Many saw the 2020-2021 season as an evaluation period for General Manager Bill Armstrong and the Arizona Coyotes. After inheriting a lackluster roster and suboptimal draft capital, Armstrong was forced to decide which direction this franchise would head in the coming years.
Armstrong kept much of the team the same this season, but it is unlikely that will be the case next season. According to CapFriendly, there are 14 players currently on the 26-man roster without a contract for the 2021-2022 season. Nine of them are unrestricted free agents, and five are restricted free agents.
Management must decide which players to re-sign, but also which players to replace. This includes the core players who John Chayka signed to lengthy contracts during his tenure. The players who were impressive or disappointing this season may give Armstrong an idea of who to keep long-term.
7. Jordan Oesterle
Jordan Oesterle was not expected to be an all-star defenseman by any means, but his impressive play in the bubble heightened expectations. Unfortunately, his play this year lacked the reliability that coach Rick Tocchet had hoped for.
In 43 games, he recorded one goal and ten assists. Oesterle’s status as a bottom-pairing defenseman keeps him from reaching higher on this list. He still provided some value defensively, which is what the team needs from him.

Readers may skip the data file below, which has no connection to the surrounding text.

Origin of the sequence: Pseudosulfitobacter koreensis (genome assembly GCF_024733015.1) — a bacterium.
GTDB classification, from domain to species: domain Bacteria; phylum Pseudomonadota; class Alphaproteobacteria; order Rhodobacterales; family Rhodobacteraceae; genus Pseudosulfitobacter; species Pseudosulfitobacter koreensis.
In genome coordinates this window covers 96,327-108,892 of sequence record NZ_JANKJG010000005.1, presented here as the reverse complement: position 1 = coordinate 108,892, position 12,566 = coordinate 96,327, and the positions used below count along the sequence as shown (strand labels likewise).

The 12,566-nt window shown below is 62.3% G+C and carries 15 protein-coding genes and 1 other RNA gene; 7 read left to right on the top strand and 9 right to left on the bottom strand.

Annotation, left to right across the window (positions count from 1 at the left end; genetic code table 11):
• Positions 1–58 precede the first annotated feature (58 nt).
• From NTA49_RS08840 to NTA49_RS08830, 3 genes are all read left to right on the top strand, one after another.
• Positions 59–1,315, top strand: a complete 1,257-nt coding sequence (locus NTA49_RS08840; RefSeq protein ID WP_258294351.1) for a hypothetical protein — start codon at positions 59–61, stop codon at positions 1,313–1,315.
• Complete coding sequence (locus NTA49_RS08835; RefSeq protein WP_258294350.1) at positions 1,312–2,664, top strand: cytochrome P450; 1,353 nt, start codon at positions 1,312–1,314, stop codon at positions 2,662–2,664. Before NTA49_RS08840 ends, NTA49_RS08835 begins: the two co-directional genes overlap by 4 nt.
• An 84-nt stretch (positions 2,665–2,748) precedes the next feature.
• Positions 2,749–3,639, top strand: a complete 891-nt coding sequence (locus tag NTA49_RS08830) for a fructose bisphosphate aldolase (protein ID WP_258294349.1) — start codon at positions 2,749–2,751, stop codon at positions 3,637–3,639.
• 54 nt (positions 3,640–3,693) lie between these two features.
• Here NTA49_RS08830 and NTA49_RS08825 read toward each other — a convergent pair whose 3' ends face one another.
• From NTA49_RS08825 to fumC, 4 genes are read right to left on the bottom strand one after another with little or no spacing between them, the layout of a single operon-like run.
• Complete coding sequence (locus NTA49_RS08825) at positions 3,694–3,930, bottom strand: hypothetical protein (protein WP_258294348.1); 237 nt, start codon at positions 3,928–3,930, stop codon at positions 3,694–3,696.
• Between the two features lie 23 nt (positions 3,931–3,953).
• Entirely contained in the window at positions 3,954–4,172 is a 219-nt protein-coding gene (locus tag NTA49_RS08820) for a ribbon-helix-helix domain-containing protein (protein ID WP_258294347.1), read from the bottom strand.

He is a UFA, and he may need to take a pay cut on the $1.4 million he earned this year on his next contract.
6. Lawson Crouse
Ever since the Florida Panthers drafted Lawson Crouse 11th overall in 2015, he has never quite lived up to his potential. In 2019-2020, he had a breakout season with 25 points in 66 games. He opened the door for even more offense with the development of an effective backhand shot.
This season, the puck luck never seemed to go his way. In 51 games, he only recorded nine goals and only four assists.
He is an RFA, and his role as a penalty killer and a defensive player should be good enough to earn him another contract.
5. Clayton Keller
Many hoped Clayton Keller would surprise fans in a different way. There was a lot of doubt when Keller signed an eight-year contract that averaged $7.15 million in 2019.
Although his rookie season was promising, he has yet to find that success again. In his rookie season, Keller totaled 65 points over 82 games, averaging just under 0.8 points per game.
In the 56 games Keller played this season, he only scored 35 points or about .63 points per game. Keller struggled to produce for long stretches of the season, and the team suffered because of it. The team expects offense from him too, because unlike players like Schmaltz, he contributes little to the defensive side of the game.
Armstrong likely shops Keller to teams this season, but it’s unlikely a deal works out due to his contract.
4. Michael Bunting
On a more positive note, Michael Bunting certainly surprised fans with an unexpected offense upside. In 21 games, he scored 10 goals and a total of 13 points. This included his first career hat trick against the Kings in a 5-2 victory.
Michael Bunting of the @ArizonaCoyotes concluded April with eight goals in 15 games – the only NHL rookie with more during the month was Kirill Kaprizov (11).#NHLStats: https://t.co/pDHapy9QJE pic.twitter.com/A2I15LPCHa— NHL Public Relations (@PR_NHL) May 1, 2021